Our readers will remember that a private letter from Richmond, printed in these columns February 28th, from a gentleman whose opportunities of observation were among the best, stated positively that the rebels had less than 200,000 men in the field, and that their force on the line of the Potomac did not exceed sixty thousand men. The latter particular of his intelligence has received singular confirmation within the last two days. It is acknowledged by those who have examined the works of Manassas that an army encamped there, and which is for so many months occupied our own army of 200,000 men, and with its “Quaker” guns and ingenious boldness of pickets so deceived our military authorities – that this great Manassas did not really number six thousand men; while the “Gibraltar of Virginia” is nothing but an immense humbug. – It is not very surprising that Englishmen, who like Sir James Ferguson and others, visited the Manassas lines, and afterwards saw, within our own, what a vast force of the rebels were holding in check with their small army, went home despising the “Federals,” and full of admiration of the rebels and their faith in the success. – N. Y. Eve. Post, 18th.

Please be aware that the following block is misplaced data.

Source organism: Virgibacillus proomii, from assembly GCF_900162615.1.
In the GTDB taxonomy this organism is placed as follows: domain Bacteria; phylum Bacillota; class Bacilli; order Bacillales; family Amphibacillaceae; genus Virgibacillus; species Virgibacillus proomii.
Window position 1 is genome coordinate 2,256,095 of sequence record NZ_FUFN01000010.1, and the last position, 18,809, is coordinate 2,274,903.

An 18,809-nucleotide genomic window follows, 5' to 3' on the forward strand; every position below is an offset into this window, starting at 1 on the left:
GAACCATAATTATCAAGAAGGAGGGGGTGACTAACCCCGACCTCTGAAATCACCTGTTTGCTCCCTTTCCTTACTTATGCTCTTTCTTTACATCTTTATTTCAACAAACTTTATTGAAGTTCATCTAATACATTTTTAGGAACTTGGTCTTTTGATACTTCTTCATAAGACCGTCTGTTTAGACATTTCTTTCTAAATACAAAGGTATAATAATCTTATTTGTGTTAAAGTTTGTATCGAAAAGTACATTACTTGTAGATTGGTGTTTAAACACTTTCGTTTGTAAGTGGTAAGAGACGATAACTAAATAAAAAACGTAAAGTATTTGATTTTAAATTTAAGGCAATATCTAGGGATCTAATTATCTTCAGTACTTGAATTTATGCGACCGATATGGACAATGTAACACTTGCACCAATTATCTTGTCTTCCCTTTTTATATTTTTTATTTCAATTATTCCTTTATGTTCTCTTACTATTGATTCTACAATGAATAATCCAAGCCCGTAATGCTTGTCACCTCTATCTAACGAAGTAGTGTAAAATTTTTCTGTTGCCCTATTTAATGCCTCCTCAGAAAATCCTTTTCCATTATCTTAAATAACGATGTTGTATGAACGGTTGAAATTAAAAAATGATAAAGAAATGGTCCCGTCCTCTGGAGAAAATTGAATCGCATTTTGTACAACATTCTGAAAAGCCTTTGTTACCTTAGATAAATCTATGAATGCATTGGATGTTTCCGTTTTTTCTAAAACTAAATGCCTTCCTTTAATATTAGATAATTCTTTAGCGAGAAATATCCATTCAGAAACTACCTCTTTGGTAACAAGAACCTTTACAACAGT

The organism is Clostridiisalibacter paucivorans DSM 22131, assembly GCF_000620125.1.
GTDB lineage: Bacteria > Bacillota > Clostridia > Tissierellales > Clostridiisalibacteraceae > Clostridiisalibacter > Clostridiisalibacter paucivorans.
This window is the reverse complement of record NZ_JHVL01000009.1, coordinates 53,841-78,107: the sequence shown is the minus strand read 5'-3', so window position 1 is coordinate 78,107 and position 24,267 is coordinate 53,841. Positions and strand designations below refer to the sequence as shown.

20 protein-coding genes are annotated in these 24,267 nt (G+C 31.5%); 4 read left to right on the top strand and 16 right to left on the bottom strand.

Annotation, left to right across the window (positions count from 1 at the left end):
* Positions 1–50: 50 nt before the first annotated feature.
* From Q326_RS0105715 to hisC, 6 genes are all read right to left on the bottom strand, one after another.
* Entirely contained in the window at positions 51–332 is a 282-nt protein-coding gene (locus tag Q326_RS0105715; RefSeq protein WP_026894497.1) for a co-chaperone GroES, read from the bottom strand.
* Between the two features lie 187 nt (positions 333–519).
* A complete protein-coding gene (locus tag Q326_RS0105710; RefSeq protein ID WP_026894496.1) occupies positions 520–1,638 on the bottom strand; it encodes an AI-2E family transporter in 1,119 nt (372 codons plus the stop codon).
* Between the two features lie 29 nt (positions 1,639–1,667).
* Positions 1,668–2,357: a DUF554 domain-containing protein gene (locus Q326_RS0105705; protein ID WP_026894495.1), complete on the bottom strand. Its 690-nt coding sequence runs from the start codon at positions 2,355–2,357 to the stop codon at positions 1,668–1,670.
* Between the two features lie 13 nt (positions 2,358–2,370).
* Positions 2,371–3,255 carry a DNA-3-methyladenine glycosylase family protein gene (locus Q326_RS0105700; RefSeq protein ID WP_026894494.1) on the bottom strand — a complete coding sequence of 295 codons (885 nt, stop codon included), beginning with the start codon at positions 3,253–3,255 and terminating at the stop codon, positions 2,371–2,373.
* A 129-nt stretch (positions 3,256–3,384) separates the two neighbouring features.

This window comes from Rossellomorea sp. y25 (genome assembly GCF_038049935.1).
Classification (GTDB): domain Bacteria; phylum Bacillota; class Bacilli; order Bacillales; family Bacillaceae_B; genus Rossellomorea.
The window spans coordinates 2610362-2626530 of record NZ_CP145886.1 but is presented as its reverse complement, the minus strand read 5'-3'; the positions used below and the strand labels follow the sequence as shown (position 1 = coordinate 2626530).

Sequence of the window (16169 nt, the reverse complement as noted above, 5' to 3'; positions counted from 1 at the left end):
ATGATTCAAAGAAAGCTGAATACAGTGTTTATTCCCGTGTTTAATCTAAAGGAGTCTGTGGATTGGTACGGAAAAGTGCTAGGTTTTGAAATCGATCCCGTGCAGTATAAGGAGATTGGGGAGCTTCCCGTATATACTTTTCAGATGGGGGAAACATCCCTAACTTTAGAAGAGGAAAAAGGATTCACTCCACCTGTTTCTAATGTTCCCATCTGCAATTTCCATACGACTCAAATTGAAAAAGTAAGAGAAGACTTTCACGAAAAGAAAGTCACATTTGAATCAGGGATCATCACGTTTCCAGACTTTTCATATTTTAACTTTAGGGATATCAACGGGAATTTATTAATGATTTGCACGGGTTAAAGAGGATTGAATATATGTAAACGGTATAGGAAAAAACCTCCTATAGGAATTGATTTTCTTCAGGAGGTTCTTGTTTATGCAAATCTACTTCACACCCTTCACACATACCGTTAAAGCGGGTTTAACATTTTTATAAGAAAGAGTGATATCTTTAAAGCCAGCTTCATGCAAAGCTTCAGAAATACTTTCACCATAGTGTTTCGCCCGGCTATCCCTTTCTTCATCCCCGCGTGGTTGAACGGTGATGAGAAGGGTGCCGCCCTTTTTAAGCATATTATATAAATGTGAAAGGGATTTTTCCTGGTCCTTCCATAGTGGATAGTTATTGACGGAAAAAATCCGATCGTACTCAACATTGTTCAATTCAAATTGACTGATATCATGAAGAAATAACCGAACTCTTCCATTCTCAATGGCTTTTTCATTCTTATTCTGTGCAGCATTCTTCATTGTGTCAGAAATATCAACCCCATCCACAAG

– Published in The Burlington Weekly Hawk-Eye, Burlington, Iowa, Saturday, March 22, 1862, p. 1